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BBC: Lhasa under heavy security and predominantly Chinese PDF Print E-mail
[16 September 2013] A BBC correspondent has reported from Lhasa observing that, with the large military presence and heavy security, "there is no doubting that Tibet is under Chinese control". Han Chinese are said to outnumber Tibetans in Lhasa eight to one, whilst Tibetans are "effectively trapped in the region" with virtually no freedom of movement.

BBC World Service logoThe BBC journalist recently visited Lhasa and reported their findings on BBC World Service's From Our Own Correspondent on 5 September 2013.

The overall impression from the report is that of a city under occupation, with heavy security, a military presence and overt propaganda. "There is no doubting that Tibet is under Chinese control. Arriving in Lhasa you are greeted by armed Chinese guards... the streets are lined with Chinese flags. In many places the signs are in Chinese first then Tibetan. A big screen displays videos of the Chinese military marching."

China's military stranglehold over Tibet is apparent even before arriving in Lhasa. "Travelling to Lhasa by train there are further signs of the Chinese presence here. In the small military bases you pass you can see drills being carried out and tents with soldiers outside. They salute the trains as they go by."

In Lhasa itself there is an intense level of security. "In the streets leading to the main square in Lhasa there are checkpoints, police guards and airport-style bag and body scanners... Sometimes security is stepped up and then you need an ID card just to get in or out of the capital."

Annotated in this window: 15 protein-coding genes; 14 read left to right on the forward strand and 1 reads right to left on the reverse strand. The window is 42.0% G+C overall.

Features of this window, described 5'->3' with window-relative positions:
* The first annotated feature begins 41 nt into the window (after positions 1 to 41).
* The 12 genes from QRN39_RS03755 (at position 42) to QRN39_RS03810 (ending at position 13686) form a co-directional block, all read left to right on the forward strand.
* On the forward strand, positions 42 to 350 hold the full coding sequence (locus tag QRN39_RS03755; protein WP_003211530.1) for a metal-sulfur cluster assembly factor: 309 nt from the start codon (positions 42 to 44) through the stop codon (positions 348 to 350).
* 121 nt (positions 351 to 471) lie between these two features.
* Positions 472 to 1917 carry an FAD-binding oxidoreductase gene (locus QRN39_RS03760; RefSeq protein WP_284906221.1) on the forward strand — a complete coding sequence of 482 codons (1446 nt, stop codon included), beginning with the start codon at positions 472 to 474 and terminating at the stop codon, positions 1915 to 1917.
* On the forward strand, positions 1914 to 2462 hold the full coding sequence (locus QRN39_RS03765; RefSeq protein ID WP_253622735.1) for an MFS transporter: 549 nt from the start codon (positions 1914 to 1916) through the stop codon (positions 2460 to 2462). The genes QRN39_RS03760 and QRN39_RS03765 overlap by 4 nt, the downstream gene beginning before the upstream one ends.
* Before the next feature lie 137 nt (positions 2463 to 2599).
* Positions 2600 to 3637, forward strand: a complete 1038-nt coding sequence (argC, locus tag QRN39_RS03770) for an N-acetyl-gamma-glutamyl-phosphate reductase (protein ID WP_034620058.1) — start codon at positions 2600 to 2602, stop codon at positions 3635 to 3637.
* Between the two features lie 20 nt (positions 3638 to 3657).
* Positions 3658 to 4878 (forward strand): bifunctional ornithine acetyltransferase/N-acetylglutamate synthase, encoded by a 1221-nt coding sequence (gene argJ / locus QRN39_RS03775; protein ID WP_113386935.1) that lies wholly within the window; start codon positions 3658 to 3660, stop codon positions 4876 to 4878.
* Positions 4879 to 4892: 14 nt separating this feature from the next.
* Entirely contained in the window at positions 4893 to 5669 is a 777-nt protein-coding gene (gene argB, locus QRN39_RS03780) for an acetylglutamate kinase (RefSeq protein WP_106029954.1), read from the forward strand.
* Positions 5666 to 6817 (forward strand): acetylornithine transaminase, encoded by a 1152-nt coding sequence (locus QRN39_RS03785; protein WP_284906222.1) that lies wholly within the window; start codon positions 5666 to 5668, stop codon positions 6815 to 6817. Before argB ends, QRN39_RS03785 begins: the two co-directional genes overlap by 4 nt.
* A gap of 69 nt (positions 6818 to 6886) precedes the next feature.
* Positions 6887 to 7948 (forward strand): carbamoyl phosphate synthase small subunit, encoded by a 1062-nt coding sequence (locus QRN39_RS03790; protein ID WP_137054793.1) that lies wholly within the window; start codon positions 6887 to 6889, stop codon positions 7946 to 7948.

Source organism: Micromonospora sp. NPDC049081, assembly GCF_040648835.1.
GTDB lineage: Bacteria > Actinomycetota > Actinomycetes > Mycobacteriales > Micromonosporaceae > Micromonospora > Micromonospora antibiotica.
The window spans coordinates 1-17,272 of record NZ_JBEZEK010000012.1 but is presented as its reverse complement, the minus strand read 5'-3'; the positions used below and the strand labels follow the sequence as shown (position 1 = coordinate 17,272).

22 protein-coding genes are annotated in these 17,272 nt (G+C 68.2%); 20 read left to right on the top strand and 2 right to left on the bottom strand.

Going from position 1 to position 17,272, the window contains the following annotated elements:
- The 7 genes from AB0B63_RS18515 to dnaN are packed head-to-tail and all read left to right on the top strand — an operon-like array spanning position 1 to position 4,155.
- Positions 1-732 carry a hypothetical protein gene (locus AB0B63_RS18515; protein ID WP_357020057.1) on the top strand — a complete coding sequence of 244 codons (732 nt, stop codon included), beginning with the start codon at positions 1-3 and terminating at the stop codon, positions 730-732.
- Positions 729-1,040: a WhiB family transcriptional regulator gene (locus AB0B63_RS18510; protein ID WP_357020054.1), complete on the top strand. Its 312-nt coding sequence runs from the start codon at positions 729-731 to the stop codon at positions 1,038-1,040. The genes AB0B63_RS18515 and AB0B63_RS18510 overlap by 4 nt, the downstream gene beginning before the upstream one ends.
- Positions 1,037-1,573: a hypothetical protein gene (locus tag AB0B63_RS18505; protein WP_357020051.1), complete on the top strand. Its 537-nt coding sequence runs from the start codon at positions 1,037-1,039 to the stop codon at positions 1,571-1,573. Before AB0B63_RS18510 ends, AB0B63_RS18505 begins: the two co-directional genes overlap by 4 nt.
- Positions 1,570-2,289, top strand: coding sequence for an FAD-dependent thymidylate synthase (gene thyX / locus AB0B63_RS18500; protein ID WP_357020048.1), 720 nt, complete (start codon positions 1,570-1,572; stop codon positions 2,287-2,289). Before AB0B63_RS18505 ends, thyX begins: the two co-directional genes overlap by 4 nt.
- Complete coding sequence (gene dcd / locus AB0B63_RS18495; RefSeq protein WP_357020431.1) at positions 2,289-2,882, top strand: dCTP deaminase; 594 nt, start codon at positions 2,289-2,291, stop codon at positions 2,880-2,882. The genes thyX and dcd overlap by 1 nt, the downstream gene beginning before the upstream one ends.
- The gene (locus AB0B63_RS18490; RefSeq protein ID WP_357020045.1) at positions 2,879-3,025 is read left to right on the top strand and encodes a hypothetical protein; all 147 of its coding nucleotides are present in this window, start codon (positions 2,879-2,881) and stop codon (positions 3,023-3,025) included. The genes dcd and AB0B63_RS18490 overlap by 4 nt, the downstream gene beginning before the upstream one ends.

The city is flooded with Han Chinese. "In Lhasa, there are now eight Chinese citizens for every one local."

The identity of the city and region is disputed. "'Tibet is part of China' is a statement you hear every time you talk to the Chinese... [However,] native Tibetans insist they consider themselves Tibetan and not Chinese. They speak Tibetan to each other and our proud of their culture."

The report centre's around the ambitions and frustrations of "Tam", a Tibetan tour guide who lives in Lhasa. Tam is eager to travel abroad but is unable to leave Tibet as she is not allowed a passport. "She is effectively trapped in the region."

Tam has family in Nepal but she never been able to visit them and even communicating with them is difficult. "Phone lines, email and the internet are unreliable... and often censored. Television, radio and newspapers are also censored."

Listen to the
BBC World Service broadcast
(Audio. Approximately four minutes. Starts at 5:10 into programme.)

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